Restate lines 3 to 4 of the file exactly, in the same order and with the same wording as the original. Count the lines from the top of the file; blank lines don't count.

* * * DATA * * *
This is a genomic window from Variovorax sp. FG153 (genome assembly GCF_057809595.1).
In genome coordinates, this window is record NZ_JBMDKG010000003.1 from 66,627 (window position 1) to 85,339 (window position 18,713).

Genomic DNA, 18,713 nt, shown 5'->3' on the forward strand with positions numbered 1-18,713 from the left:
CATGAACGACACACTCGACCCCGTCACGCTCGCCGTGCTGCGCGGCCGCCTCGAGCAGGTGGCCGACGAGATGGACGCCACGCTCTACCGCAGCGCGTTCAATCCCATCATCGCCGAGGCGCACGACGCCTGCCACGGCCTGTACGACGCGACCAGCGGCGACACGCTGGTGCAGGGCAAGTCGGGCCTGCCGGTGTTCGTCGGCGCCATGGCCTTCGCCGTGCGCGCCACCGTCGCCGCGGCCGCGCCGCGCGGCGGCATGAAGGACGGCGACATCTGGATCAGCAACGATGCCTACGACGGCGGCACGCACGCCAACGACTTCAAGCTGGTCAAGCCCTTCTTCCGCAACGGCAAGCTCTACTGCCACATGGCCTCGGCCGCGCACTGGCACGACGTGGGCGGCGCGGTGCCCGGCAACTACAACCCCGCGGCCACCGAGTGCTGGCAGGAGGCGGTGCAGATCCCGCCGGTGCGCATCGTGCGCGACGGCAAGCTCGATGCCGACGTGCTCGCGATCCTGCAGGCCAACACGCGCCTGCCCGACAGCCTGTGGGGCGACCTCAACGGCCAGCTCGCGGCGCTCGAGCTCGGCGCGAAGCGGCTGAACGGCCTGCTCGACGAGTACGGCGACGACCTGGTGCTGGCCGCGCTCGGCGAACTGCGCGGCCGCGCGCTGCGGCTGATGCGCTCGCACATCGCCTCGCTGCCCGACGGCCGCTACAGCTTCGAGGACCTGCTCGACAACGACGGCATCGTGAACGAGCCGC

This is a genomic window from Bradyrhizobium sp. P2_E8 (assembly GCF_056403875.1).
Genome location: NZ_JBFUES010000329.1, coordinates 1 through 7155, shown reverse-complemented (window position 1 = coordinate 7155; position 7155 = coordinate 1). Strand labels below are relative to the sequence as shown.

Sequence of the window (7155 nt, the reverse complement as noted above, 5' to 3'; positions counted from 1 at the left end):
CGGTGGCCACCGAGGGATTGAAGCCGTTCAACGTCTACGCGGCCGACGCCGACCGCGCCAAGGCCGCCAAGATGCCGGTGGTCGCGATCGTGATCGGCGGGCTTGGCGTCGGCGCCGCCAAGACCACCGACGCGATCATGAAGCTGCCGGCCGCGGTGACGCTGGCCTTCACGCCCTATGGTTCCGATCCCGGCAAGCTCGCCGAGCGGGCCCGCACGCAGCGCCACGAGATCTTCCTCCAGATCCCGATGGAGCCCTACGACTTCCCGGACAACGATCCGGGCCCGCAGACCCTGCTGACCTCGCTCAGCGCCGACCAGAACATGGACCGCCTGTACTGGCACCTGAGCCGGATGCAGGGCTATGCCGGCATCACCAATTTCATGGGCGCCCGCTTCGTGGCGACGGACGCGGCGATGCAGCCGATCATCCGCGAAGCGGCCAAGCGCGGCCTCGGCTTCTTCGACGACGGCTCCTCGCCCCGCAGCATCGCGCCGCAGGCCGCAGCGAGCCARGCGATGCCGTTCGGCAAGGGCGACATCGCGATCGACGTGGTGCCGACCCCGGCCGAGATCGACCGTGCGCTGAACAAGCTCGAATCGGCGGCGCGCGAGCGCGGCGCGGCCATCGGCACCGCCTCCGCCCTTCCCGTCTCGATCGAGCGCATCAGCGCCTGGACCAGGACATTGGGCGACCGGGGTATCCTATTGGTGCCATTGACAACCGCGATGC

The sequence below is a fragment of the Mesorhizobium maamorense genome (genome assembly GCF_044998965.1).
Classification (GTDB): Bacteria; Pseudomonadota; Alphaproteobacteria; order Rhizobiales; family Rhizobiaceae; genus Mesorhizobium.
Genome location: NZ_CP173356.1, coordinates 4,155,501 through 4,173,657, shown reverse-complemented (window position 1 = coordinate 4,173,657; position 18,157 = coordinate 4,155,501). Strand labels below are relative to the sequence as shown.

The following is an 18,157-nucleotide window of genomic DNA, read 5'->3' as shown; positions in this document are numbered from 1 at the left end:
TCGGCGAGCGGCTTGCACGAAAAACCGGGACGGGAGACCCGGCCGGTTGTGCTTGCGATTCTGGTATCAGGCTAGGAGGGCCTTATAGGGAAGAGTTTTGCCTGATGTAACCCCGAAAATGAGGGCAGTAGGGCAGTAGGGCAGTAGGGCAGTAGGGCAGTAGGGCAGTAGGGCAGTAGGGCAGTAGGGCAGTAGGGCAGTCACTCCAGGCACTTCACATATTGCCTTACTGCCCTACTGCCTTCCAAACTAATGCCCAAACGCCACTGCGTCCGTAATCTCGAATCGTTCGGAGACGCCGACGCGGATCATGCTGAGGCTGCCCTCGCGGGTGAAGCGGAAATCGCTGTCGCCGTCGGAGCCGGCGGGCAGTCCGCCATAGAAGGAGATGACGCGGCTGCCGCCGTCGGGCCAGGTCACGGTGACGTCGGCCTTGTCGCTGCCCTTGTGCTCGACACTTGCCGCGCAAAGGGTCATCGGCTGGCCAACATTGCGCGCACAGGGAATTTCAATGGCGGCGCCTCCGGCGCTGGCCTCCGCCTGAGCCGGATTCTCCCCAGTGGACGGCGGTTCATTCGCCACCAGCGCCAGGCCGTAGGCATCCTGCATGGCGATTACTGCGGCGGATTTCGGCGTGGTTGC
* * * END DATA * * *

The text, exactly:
Genomic DNA, 18,713 nt, shown 5'->3' on the forward strand with positions numbered 1-18,713 from the left:
CATGAACGACACACTCGACCCCGTCACGCTCGCCGTGCTGCGCGGCCGCCTCGAGCAGGTGGCCGACGAGATGGACGCCACGCTCTACCGCAGCGCGTTCAATCCCATCATCGCCGAGGCGCACGACGCCTGCCACGGCCTGTACGACGCGACCAGCGGCGACACGCTGGTGCAGGGCAAGTCGGGCCTGCCGGTGTTCGTCGGCGCCATGGCCTTCGCCGTGCGCGCCACCGTCGCCGCGGCCGCGCCGCGCGGCGGCATGAAGGACGGCGACATCTGGATCAGCAACGATGCCTACGACGGCGGCACGCACGCCAACGACTTCAAGCTGGTCAAGCCCTTCTTCCGCAACGGCAAGCTCTACTGCCACATGGCCTCGGCCGCGCACTGGCACGACGTGGGCGGCGCGGTGCCCGGCAACTACAACCCCGCGGCCACCGAGTGCTGGCAGGAGGCGGTGCAGATCCCGCCGGTGCGCATCGTGCGCGACGGCAAGCTCGATGCCGACGTGCTCGCGATCCTGCAGGCCAACACGCGCCTGCCCGACAGCCTGTGGGGCGACCTCAACGGCCAGCTCGCGGCGCTCGAGCTCGGCGCGAAGCGGCTGAACGGCCTGCTCGACGAGTACGGCGACGACCTGGTGCTGGCCGCGCTCGGCGAACTGCGCGGCCGCGCGCTGCGGCTGATGCGCTCGCACATCGCCTCGCTGCCCGACGGCCGCTACAGCTTCGAGGACCTGCTCGACAACGACGGCATCGTGAACGAGCCGC